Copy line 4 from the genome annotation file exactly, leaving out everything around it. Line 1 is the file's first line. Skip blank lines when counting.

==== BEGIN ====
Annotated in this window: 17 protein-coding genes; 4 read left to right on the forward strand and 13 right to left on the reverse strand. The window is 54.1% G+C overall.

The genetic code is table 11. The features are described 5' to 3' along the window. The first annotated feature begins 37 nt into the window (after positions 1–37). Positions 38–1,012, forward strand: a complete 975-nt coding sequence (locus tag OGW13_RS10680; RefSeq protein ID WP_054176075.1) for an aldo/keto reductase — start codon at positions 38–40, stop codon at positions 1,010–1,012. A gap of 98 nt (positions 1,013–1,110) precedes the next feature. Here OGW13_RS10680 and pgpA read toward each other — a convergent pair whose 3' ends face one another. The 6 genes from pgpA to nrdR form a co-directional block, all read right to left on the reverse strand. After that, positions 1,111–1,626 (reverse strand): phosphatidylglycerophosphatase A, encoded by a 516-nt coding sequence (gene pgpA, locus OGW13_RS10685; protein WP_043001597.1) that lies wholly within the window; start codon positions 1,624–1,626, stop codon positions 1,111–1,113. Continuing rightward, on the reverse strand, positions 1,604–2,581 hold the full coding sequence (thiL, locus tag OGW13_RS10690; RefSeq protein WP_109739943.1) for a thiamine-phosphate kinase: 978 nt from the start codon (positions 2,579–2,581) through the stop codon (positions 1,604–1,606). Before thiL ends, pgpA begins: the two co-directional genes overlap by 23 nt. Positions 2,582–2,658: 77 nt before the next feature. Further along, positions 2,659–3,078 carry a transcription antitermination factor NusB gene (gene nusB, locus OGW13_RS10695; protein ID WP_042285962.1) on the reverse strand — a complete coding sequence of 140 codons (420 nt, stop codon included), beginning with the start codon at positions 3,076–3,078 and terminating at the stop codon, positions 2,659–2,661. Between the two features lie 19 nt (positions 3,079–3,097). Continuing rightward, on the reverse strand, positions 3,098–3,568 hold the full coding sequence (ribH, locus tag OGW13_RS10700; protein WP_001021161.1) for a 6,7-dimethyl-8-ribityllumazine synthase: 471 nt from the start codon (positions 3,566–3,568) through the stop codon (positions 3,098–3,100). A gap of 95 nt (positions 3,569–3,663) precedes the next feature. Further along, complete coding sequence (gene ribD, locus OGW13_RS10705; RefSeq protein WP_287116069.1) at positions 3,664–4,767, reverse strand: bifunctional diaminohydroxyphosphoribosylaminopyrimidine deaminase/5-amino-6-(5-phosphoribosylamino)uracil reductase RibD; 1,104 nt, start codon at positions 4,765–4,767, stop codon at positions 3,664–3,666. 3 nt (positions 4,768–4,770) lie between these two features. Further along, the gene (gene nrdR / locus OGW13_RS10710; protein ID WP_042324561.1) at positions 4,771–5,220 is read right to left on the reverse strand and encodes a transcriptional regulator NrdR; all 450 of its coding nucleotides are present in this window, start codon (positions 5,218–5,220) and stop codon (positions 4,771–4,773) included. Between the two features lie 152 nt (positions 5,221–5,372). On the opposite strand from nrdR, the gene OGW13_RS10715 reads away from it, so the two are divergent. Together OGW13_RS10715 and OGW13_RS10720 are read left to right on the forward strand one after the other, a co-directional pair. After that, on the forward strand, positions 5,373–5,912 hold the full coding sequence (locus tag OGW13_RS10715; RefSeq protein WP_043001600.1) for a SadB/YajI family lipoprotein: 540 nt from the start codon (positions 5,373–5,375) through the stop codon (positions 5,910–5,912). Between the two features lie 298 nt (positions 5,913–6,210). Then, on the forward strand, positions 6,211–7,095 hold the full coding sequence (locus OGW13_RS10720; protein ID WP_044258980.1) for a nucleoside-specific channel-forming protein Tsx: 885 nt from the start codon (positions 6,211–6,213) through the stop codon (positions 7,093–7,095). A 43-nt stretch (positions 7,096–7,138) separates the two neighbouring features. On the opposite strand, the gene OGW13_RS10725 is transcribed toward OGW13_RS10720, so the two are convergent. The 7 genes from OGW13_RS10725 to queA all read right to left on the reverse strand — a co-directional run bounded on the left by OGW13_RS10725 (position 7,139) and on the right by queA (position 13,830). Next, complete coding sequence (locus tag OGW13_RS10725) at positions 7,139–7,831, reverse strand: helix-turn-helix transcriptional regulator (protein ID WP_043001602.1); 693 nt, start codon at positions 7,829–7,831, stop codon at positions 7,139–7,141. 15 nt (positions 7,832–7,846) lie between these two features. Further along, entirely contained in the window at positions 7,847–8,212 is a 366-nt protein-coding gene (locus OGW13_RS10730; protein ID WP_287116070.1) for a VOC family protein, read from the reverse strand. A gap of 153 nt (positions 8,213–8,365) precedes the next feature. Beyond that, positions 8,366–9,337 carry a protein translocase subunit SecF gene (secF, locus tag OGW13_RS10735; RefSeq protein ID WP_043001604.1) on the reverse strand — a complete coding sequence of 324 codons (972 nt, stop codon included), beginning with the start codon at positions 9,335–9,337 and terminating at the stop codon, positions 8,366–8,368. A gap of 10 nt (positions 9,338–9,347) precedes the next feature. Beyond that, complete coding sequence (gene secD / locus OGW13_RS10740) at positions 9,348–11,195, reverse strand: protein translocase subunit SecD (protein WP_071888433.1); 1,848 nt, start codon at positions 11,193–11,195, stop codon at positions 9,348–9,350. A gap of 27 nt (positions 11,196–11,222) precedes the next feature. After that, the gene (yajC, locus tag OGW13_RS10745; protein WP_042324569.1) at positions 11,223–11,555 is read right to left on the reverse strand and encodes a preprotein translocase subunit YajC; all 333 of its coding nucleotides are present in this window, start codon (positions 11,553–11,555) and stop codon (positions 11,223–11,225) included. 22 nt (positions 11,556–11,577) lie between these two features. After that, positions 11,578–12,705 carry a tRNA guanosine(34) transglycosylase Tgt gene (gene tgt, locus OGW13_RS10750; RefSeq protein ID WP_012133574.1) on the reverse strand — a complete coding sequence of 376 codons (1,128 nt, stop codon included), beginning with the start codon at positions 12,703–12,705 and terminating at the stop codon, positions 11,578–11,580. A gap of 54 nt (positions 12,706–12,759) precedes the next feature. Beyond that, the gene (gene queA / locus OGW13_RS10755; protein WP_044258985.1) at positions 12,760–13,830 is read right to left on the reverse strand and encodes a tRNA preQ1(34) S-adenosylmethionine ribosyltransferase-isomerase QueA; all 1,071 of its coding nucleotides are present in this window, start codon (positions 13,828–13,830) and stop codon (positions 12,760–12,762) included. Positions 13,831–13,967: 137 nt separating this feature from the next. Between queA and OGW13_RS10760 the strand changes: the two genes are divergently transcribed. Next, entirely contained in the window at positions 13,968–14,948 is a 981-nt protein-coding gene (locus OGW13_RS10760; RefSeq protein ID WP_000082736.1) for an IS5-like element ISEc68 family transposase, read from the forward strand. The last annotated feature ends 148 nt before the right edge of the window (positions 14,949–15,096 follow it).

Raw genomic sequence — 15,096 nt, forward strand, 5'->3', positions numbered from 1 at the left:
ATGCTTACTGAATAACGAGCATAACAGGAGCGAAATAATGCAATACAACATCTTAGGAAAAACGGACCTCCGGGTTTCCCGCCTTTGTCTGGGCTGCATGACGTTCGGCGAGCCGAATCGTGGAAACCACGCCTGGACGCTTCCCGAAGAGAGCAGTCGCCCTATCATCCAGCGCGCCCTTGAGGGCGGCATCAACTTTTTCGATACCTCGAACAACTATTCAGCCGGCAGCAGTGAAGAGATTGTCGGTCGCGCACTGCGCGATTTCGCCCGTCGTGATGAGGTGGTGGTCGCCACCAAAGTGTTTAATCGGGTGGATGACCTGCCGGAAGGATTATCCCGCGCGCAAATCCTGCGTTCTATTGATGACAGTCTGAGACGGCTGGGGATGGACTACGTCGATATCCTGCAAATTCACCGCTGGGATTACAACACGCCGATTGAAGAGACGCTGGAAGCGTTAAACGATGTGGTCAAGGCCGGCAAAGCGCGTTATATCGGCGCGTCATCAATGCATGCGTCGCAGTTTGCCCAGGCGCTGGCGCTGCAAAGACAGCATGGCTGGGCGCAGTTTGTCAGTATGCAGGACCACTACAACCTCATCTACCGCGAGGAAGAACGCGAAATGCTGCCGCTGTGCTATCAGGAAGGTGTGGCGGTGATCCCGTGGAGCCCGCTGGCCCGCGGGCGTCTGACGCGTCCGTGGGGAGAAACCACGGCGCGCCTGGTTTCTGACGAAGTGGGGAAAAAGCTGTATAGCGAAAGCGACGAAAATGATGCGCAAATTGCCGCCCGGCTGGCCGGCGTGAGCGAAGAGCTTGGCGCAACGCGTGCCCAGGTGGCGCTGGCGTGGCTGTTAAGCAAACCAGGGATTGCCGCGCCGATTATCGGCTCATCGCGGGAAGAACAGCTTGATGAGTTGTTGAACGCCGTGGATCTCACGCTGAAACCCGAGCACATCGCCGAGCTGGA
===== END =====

ATGCTTACTGAATAACGAGCATAACAGGAGCGAAATAATGCAATACAACATCTTAGGAAAAACGGACCTCCGGGTTTCCCGCCTTTGTCTGGGCTGCATGACGTTCGGCGAGCCGAATCGTGGAAACCACGCCTGGACGCTTCCCGAAGAGAGCAGTCGCCCTATCATCCAGCGCGCCCTTGAGGGCGGCATCAACTTTTTCGATACCTCGAACAACTATTCAGCCGGCAGCAGTGAAGAGATTGTCGGTCGCGCACTGCGCGATTTCGCCCGTCGTGATGAGGTGGTGGTCGCCACCAAAGTGTTTAATCGGGTGGATGACCTGCCGGAAGGATTATCCCGCGCGCAAATCCTGCGTTCTATTGATGACAGTCTGAGACGGCTGGGGATGGACTACGTCGATATCCTGCAAATTCACCGCTGGGATTACAACACGCCGATTGAAGAGACGCTGGAAGCGTTAAACGATGTGGTCAAGGCCGGCAAAGCGCGTTATATCGGCGCGTCATCAATGCATGCGTCGCAGTTTGCCCAGGCGCTGGCGCTGCAAAGACAGCATGGCTGGGCGCAGTTTGTCAGTATGCAGGACCACTACAACCTCATCTACCGCGAGGAAGAACGCGAAATGCTGCCGCTGTGCTATCAGGAAGGTGTGGCGGTGATCCCGTGGAGCCCGCTGGCCCGCGGGCGTCTGACGCGTCCGTGGGGAGAAACCACGGCGCGCCTGGTTTCTGACGAAGTGGGGAAAAAGCTGTATAGCGAAAGCGACGAAAATGATGCGCAAATTGCCGCCCGGCTGGCCGGCGTGAGCGAAGAGCTTGGCGCAACGCGTGCCCAGGTGGCGCTGGCGTGGCTGTTAAGCAAACCAGGGATTGCCGCGCCGATTATCGGCTCATCGCGGGAAGAACAGCTTGATGAGTTGTTGAACGCCGTGGATCTCACGCTGAAACCCGAGCACATCGCCGAGCTGGA